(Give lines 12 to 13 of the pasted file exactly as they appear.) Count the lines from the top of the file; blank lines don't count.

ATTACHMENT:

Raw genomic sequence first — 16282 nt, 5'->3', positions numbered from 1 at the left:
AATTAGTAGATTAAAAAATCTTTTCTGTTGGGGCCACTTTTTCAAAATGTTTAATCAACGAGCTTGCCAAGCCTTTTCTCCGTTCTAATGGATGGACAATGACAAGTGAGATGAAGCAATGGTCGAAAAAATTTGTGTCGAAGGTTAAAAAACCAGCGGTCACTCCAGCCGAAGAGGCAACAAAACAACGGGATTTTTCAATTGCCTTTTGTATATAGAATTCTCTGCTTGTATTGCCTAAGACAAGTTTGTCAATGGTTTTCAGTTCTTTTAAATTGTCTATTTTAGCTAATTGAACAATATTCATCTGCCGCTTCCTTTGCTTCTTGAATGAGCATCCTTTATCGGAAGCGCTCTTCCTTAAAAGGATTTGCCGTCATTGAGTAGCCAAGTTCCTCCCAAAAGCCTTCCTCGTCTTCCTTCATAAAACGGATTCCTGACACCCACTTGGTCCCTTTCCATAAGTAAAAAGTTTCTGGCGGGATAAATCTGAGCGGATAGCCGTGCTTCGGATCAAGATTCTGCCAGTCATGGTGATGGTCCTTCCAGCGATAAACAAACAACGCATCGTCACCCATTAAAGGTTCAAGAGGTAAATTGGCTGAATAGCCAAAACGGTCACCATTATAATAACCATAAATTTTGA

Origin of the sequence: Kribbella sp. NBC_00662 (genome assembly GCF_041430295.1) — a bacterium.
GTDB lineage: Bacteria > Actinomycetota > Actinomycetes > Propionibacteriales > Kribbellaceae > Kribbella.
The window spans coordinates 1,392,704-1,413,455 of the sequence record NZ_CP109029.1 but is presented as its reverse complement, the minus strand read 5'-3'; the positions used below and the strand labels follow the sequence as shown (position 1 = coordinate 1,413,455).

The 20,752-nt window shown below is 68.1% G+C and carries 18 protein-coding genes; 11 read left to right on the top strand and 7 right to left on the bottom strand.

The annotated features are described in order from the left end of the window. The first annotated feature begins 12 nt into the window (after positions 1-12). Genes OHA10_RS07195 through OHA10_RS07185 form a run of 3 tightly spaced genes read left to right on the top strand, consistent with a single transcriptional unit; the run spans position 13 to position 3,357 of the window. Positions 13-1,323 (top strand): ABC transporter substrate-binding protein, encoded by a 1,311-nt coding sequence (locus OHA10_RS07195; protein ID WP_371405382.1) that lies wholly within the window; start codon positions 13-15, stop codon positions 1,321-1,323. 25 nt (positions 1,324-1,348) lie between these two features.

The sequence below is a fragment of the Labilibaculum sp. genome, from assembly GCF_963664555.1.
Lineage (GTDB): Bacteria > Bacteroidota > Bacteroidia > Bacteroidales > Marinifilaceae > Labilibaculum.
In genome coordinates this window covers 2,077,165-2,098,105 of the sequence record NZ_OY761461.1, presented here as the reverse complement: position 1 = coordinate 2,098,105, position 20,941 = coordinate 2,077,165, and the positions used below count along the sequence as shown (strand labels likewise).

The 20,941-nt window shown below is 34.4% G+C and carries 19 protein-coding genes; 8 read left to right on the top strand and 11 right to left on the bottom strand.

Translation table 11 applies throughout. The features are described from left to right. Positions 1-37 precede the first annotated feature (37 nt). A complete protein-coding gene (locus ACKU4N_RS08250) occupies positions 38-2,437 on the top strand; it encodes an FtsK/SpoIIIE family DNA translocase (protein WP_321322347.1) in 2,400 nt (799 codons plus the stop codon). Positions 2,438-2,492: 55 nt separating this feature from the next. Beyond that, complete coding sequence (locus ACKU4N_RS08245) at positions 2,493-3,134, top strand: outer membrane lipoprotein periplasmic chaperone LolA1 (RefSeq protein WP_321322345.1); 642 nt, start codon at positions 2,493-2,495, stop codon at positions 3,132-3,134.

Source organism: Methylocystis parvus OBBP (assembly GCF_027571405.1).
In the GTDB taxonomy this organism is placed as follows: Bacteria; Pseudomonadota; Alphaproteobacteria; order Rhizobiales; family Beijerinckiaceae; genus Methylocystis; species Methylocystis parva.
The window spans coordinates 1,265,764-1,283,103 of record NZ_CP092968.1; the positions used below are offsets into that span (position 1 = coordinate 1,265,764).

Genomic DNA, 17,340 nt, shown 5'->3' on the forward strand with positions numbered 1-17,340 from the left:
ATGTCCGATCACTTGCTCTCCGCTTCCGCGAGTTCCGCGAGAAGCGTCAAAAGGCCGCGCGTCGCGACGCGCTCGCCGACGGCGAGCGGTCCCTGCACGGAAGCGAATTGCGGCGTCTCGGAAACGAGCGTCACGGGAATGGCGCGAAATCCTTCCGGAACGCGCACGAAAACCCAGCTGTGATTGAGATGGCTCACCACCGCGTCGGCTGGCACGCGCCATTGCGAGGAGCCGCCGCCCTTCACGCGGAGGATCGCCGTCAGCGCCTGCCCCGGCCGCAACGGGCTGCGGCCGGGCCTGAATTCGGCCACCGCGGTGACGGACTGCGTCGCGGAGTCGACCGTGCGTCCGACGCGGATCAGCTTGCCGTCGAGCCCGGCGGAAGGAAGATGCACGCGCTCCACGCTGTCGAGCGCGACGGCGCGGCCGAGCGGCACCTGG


Translation table 11 applies throughout. The features are described from left to right. Positions 1-37 precede the first annotated feature (37 nt). A complete protein-coding gene (locus ACKU4N_RS08250) occupies positions 38-2,437 on the top strand; it encodes an FtsK/SpoIIIE family DNA translocase (protein WP_321322347.1) in 2,400 nt (799 codons plus the stop codon). Positions 2,438-2,492: 55 nt separating this feature from the next. Beyond that, complete coding sequence (locus ACKU4N_RS08245) at positions 2,493-3,134, top strand: outer membrane lipoprotein periplasmic chaperone LolA1 (RefSeq protein WP_321322345.1); 642 nt, start codon at positions 2,493-2,495, stop codon at positions 3,132-3,134.

Source organism: Methylocystis parvus OBBP (assembly GCF_027571405.1).